Shareholder Disputes

We have provided legal advice to directors and shareholders on disputes and company issues in Western Australia for 25 years.

Our practice is located outside of the Perth CBD and because of this our hourly rates are 20% lower than the standard rates charged by most Perth law firms.  Our rates are extremely competitive compared to the rates charged by other commercial law firms.

Directors control companies and how they carry on their businesses.

They are accountable to the shareholders for the way they conduct the company’s business.

Companies can be governed by their company constitution or by the replaceable rules set out in the corporations Act 2001 (Cth) or by a combination of both.

Disputes between directors and shareholders may arise because of:

  • Directors breaching their duties as a director; 
  • Disagreements about the company’s strategic direction and management; 
  • Withholding dividends or payment of dividends; 
  • Disagreements about the amounts of salaries and profits paid as dividends; 
  • Conflicts of interest, including directors having personal interests in other companies or businesses;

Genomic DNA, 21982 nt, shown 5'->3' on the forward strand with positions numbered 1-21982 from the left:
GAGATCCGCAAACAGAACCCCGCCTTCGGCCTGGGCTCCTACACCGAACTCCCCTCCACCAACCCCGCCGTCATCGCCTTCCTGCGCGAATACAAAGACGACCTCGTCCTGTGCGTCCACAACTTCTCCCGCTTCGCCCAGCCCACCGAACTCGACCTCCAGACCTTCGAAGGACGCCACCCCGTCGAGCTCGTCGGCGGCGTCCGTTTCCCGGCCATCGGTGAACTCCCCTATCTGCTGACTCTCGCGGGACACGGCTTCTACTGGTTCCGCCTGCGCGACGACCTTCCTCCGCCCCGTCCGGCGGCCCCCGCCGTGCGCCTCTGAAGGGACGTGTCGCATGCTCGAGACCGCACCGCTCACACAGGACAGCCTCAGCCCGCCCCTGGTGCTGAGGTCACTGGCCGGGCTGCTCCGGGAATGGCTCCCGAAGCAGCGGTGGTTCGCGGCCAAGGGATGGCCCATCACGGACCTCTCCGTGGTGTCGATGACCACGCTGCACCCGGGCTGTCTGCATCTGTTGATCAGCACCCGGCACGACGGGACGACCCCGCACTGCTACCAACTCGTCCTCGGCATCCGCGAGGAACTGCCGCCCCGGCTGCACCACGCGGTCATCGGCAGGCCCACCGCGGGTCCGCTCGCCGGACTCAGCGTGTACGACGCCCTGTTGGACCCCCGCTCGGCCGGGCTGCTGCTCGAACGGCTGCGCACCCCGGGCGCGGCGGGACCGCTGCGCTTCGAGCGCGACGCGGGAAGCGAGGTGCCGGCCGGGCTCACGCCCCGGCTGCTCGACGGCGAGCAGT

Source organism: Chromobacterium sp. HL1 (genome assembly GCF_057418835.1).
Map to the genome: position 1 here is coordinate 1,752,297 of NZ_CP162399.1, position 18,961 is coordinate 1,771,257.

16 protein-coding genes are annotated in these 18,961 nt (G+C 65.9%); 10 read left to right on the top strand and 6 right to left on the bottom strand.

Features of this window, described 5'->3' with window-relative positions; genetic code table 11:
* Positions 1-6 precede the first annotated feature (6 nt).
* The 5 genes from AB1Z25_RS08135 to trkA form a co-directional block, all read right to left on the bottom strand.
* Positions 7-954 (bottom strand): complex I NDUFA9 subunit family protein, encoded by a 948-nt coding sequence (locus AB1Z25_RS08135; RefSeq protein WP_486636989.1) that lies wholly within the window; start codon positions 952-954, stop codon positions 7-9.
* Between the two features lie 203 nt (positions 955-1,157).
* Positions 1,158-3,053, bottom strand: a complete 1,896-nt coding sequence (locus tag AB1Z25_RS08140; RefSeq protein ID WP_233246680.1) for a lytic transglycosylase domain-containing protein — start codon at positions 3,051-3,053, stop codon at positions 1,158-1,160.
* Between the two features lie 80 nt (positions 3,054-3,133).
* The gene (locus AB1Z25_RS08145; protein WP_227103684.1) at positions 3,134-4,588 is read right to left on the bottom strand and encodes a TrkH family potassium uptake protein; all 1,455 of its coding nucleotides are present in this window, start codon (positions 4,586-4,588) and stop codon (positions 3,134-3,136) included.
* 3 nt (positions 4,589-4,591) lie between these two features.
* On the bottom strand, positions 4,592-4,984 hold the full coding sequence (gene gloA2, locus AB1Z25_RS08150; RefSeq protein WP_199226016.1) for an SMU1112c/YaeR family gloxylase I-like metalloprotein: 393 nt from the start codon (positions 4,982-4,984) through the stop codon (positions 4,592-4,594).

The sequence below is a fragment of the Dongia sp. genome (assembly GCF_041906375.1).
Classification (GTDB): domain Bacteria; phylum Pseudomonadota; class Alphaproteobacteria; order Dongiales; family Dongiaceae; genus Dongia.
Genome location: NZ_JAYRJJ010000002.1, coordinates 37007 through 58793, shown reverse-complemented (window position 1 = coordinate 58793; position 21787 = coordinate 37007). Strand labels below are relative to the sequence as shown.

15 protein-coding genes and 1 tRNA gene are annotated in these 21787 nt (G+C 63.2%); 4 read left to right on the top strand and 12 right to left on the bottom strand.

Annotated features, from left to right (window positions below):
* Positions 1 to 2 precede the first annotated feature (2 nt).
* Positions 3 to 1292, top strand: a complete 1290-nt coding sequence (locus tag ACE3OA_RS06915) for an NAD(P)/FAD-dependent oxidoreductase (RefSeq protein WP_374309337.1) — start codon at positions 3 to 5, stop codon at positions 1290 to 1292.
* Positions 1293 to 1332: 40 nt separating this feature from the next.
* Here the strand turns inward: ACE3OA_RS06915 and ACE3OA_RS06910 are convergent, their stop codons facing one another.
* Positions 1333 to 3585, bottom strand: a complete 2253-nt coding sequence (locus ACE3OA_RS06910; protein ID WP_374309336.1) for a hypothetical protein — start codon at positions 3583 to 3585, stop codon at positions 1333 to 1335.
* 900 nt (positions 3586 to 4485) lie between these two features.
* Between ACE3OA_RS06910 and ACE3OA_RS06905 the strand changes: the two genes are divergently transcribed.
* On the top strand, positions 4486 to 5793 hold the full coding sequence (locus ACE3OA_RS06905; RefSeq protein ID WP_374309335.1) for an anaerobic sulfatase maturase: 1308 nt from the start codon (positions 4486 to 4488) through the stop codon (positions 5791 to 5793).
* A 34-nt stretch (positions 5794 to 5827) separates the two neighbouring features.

• Fraud or illegal conduct by directors, including suspicions and allegations of misappropriation of company funds; 
  • A lack of transparency or denial of requests to provide financial and accounting information; 
  • Certain directors or shareholders being excluded from meetings or management; 
  • Breaches of the Company Constitution, Replaceable Rules or Shareholder’s Agreements; and 
  • Insolvency and liquidation.

If you are a director or shareholder in a company and are involved in, or are warried that you are about to become involved in a dispute, choose lawyers to represent you who are experienced in these areas.

The Corporations Act 2001 (Cth) s 233 allows shareholders to apply to the Court for relief where an act or lack of action or a propose act or proposed lack of action by a company is contrary to the interest of the shareholders, or, amounts to oppressive, unfair or discriminatory conduct against its members.

The corporations Act 2001 (Cth) s 233 gives the Court broad power to make appropriate orders if it finds that the company’s conduct is oppressive, including:

  •   Winding up the company;
  •   Making orders regulating how the company conduct its affairs in the future;
  •   Ordering, restricting or placing conditions on the sale or purchase of shares;
  •   Authorizing a member of the company to commence proceedings on behalf of the company; and
  •   Appointing a receiver or receiver and manager of the company’s property.

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